"Without any prep or background, I started reading the novella The Teardrop Method by British author Simon Avery, and was immediately engaged by the moodiness, the bleakness, the desperation and creaky, world-weariness of the setting and characters. These appealing elements perfectly coalesced into a tragic and fervent eulogy to the creative process - to Art with a capital A - as a means of salvation and transcendence and doom, and to love itself in all its complex iterations, exploring the concept of loving, dying, and even killing, in order to achieve the proper reception code from the eternal Muse while the roaring Danube drowns out the rest of the world. This is a very European story, in all its faded baroque finery and cafe claustrophobia. The snow is heavier here, the dawn ever more surprising. The supernatural and the natural are not so far removed in places like this. The old and the new forever caught in a twirling waltz. I highly recommend this novella, and cannot wait to see what melody Mr Avery pens next. I'll be listening" T.E. Grau

"A monumentally haunting novella" Des Lewis

“Simon Avery’s descriptions of Krysztina’s music makes me want to hear it. It’s a subtle and beautifully told tale with echoes of European film-makers like Haneke and Kieslowski, as well as their predecessors like Franju and Polanski. It conjures a powerful sense of foreboding that reminds me of Roeg’s Don’t Look Now, and shares with that film a sense of being haunted. It has moments of profound sadness and yet still managed to surprise me with its uplifting ending. One of the novellas of the year” Mike O'Driscoll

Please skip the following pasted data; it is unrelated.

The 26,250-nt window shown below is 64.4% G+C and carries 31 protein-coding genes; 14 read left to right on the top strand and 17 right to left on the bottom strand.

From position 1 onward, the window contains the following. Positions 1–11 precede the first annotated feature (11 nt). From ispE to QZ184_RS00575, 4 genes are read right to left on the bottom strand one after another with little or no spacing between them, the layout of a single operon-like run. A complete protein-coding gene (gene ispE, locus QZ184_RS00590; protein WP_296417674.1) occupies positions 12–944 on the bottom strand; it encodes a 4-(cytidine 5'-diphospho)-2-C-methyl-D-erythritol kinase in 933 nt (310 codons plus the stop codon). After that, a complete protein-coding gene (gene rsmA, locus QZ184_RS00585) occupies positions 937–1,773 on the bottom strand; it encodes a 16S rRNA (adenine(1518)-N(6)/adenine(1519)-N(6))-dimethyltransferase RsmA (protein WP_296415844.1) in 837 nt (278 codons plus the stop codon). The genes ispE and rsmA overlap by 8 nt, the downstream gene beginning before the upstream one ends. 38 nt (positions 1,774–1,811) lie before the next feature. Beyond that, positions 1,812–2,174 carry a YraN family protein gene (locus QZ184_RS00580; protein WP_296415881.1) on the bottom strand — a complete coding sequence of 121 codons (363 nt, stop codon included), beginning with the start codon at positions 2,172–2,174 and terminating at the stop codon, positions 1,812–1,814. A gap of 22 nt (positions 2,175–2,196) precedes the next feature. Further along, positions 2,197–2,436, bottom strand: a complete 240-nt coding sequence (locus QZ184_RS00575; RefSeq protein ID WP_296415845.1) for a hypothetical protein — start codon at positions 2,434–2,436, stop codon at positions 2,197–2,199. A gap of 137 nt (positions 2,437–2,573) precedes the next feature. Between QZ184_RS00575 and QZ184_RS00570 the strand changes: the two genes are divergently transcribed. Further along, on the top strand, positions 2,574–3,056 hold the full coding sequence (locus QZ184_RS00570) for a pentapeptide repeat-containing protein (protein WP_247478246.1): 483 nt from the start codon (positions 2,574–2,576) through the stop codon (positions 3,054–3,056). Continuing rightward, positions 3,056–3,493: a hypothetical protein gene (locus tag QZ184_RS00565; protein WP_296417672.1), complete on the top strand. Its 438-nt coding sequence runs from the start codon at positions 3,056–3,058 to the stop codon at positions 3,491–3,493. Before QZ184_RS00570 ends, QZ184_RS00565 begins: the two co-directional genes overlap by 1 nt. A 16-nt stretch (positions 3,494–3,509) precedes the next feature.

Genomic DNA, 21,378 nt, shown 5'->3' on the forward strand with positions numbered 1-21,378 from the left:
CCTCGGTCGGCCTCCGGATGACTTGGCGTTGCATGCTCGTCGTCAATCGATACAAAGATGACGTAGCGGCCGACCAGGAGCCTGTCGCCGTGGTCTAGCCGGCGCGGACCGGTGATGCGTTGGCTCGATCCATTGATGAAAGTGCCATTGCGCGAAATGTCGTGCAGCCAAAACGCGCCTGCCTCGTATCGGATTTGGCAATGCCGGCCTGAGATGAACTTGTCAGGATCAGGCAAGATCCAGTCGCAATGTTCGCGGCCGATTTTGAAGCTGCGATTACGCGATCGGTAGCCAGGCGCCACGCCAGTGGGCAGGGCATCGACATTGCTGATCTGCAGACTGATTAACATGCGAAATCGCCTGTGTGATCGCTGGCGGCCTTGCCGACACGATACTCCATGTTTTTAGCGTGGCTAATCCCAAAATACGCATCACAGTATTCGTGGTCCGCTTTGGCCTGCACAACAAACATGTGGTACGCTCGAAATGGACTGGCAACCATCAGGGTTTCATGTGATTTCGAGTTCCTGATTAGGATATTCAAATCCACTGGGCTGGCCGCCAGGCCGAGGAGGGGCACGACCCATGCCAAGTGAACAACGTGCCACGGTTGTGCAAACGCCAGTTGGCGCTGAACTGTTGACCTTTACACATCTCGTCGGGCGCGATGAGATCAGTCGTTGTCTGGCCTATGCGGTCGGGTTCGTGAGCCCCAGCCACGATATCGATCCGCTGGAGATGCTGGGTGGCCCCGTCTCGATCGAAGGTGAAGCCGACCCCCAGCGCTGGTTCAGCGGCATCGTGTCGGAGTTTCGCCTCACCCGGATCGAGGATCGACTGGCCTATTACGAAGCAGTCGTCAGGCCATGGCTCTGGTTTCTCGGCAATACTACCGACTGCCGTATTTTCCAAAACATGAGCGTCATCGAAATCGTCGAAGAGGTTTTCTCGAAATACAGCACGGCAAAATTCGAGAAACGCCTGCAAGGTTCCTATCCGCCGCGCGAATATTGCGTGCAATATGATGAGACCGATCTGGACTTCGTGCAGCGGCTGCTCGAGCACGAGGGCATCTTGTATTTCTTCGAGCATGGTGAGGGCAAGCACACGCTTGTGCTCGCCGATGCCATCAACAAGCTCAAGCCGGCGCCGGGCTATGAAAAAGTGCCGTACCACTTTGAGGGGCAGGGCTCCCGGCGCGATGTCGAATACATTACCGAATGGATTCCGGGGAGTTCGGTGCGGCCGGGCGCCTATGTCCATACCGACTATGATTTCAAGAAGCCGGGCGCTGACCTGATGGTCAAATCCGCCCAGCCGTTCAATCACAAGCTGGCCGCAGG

“Majestic and compelling throughout, The Teardrop Method is an exemplary specimen of a standout novella. It’s beautifully written, excellently produced, and a sign of publisher TTA Press at the top of their game” Gareth Jones, Dread Central

"I can honestly say that Simon Avery's The Teardrop Method is one of the finest and most fascinating novellas I've ever had the pleasure of reading. I highly recommend this novella to speculative fiction readers, because it's a beautiful and subtly complex exploration of death, love, loss and how to recover from a tragedy. Its darkly beautiful atmosphere and delicate story will captivate everyone who appreciates quiet horror" Rising Shadow

"The Teardrop Method is a complex, intricately structured piece of dark fiction, or perhaps quite horror. It is a story about the weaving of stories, about the transmutation of the darkest personal grief into art, and about the coming to terms with the inevitability of death. As a key line puts it – Art leads you back to the person you were after the world took you away from yourself" Gary Dalkin, Amazing Stories